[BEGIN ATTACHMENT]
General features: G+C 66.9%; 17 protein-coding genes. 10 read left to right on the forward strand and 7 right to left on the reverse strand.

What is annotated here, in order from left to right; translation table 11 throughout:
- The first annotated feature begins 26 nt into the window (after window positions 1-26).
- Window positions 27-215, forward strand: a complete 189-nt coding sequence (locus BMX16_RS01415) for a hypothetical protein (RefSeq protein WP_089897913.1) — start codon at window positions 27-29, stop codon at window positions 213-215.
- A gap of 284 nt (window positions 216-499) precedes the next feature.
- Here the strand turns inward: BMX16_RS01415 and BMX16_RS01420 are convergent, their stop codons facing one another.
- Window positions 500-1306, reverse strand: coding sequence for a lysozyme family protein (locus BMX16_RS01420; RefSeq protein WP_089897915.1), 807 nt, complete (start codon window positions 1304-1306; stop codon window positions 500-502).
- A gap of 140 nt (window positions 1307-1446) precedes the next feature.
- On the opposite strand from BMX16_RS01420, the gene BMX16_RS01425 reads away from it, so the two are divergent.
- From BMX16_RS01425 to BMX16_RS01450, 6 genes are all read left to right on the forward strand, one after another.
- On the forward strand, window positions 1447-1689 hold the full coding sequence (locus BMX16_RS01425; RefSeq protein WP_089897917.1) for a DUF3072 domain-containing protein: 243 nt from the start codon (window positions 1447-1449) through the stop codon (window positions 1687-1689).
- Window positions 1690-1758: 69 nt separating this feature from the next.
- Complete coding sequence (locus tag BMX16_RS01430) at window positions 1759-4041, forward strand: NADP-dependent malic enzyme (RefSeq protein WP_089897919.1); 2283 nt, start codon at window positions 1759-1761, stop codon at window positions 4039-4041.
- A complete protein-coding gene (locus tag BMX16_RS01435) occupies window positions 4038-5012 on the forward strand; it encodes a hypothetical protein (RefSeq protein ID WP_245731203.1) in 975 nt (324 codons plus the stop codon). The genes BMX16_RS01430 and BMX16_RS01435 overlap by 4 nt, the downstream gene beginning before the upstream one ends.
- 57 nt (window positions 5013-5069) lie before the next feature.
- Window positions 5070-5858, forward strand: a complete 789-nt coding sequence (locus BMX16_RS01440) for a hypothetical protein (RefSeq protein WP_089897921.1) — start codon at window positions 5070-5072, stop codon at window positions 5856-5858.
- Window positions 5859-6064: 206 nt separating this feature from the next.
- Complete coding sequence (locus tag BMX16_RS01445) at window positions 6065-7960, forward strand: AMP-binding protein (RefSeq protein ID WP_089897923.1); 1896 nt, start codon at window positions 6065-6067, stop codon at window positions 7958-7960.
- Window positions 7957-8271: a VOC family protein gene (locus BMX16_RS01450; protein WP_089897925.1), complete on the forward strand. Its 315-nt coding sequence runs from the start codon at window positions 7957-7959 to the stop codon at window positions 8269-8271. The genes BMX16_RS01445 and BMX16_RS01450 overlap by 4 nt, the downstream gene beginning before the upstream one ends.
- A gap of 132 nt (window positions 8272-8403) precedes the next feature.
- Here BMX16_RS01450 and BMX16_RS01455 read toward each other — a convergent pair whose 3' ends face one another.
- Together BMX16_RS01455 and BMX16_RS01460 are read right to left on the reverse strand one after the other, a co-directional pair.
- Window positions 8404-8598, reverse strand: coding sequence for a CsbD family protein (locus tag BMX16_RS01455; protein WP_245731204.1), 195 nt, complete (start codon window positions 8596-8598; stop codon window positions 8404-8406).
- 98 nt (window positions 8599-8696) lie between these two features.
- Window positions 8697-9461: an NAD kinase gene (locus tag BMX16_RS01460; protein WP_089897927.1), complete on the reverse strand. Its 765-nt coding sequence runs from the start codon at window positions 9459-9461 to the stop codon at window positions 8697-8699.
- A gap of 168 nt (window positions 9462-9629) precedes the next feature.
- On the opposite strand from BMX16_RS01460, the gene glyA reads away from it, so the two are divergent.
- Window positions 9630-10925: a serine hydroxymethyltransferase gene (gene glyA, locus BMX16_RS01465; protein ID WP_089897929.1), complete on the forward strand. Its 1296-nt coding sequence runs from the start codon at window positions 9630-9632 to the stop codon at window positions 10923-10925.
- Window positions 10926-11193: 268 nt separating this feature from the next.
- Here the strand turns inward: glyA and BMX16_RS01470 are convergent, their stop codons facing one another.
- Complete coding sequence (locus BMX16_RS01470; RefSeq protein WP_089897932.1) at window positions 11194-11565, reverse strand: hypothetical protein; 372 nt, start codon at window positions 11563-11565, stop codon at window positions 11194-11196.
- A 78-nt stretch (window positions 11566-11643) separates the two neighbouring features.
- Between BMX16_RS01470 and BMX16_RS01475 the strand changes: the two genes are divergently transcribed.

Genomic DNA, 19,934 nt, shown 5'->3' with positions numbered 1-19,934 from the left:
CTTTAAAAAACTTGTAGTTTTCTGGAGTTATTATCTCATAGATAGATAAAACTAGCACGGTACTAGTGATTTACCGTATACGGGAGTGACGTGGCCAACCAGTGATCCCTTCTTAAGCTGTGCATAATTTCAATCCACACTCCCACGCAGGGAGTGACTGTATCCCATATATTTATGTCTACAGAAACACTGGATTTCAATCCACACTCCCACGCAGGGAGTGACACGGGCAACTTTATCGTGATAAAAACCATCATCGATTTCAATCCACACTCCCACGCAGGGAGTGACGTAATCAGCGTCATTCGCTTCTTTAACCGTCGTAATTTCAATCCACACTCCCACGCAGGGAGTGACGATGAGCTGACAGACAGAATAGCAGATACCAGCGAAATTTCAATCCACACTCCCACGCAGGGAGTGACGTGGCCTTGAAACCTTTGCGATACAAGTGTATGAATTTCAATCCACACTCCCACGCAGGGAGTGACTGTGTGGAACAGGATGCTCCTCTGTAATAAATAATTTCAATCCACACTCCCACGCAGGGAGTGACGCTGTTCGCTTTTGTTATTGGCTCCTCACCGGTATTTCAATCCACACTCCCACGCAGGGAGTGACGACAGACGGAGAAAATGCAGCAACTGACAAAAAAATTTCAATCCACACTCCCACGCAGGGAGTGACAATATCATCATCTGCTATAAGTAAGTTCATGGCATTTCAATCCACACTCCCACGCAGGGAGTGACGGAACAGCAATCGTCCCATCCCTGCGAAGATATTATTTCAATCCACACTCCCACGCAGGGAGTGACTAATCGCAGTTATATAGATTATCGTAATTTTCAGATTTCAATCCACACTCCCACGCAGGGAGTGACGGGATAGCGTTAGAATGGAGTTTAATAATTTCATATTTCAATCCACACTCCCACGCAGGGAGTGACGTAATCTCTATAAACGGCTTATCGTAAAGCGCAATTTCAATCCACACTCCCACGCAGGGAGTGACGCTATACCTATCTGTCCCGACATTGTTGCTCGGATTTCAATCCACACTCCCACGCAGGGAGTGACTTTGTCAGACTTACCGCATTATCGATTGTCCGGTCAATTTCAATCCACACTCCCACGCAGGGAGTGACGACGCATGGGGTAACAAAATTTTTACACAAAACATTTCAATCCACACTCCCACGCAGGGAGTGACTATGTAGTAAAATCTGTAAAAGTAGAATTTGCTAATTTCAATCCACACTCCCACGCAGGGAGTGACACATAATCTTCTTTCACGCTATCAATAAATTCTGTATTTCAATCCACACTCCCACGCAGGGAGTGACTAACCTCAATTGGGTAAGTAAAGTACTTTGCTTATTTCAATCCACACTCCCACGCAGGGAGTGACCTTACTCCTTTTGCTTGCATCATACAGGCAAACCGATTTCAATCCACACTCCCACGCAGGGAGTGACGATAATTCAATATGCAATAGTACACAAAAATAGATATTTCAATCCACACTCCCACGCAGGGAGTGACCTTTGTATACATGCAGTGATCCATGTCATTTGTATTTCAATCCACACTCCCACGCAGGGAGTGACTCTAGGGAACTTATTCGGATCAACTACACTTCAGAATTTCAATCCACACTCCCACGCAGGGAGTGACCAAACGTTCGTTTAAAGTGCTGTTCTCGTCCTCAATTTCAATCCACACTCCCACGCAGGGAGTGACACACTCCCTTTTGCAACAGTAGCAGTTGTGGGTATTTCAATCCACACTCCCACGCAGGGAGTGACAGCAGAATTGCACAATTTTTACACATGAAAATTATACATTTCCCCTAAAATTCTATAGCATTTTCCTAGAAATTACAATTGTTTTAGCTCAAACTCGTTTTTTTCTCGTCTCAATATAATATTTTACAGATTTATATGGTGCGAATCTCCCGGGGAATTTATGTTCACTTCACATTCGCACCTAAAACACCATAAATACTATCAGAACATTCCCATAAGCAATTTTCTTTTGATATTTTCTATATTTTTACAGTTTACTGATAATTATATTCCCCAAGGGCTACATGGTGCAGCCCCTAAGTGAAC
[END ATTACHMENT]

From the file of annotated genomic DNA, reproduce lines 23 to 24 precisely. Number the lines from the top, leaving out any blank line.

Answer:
- Window positions 8404-8598, reverse strand: coding sequence for a CsbD family protein (locus tag BMX16_RS01455; protein WP_245731204.1), 195 nt, complete (start codon window positions 8596-8598; stop codon window positions 8404-8406).
- 98 nt (window positions 8599-8696) lie between these two features.